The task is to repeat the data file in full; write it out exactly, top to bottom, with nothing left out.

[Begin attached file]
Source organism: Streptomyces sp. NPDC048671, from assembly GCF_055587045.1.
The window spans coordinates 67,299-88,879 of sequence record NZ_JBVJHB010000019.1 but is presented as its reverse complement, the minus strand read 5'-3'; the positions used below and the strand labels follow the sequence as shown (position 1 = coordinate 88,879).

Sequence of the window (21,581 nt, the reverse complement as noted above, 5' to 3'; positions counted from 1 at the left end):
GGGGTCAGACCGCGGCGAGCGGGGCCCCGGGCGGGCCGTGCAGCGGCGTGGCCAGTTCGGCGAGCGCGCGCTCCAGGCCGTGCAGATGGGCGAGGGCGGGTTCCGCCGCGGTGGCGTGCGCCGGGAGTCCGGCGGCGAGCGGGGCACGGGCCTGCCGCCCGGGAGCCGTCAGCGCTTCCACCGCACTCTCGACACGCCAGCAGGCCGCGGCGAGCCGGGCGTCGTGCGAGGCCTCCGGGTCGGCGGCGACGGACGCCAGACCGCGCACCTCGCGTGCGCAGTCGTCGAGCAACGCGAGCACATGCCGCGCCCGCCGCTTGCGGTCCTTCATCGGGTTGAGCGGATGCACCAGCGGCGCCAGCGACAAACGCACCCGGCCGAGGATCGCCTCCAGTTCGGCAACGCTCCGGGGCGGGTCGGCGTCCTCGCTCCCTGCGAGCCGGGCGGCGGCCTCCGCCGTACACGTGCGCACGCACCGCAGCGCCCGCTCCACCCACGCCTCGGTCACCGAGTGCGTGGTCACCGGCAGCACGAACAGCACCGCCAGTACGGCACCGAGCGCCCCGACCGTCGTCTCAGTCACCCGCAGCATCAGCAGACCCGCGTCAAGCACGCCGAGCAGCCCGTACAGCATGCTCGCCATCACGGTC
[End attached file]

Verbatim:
Source organism: Streptomyces sp. NPDC048671, from assembly GCF_055587045.1.
The window spans coordinates 67,299-88,879 of sequence record NZ_JBVJHB010000019.1 but is presented as its reverse complement, the minus strand read 5'-3'; the positions used below and the strand labels follow the sequence as shown (position 1 = coordinate 88,879).

Sequence of the window (21,581 nt, the reverse complement as noted above, 5' to 3'; positions counted from 1 at the left end):
GGGGTCAGACCGCGGCGAGCGGGGCCCCGGGCGGGCCGTGCAGCGGCGTGGCCAGTTCGGCGAGCGCGCGCTCCAGGCCGTGCAGATGGGCGAGGGCGGGTTCCGCCGCGGTGGCGTGCGCCGGGAGTCCGGCGGCGAGCGGGGCACGGGCCTGCCGCCCGGGAGCCGTCAGCGCTTCCACCGCACTCTCGACACGCCAGCAGGCCGCGGCGAGCCGGGCGTCGTGCGAGGCCTCCGGGTCGGCGGCGACGGACGCCAGACCGCGCACCTCGCGTGCGCAGTCGTCGAGCAACGCGAGCACATGCCGCGCCCGCCGCTTGCGGTCCTTCATCGGGTTGAGCGGATGCACCAGCGGCGCCAGCGACAAACGCACCCGGCCGAGGATCGCCTCCAGTTCGGCAACGCTCCGGGGCGGGTCGGCGTCCTCGCTCCCTGCGAGCCGGGCGGCGGCCTCCGCCGTACACGTGCGCACGCACCGCAGCGCCCGCTCCACCCACGCCTCGGTCACCGAGTGCGTGGTCACCGGCAGCACGAACAGCACCGCCAGTACGGCACCGAGCGCCCCGACCGTCGTCTCAGTCACCCGCAGCATCAGCAGACCCGCGTCAAGCACGCCGAGCAGCCCGTACAGCATGCTCGCCATCACGGTC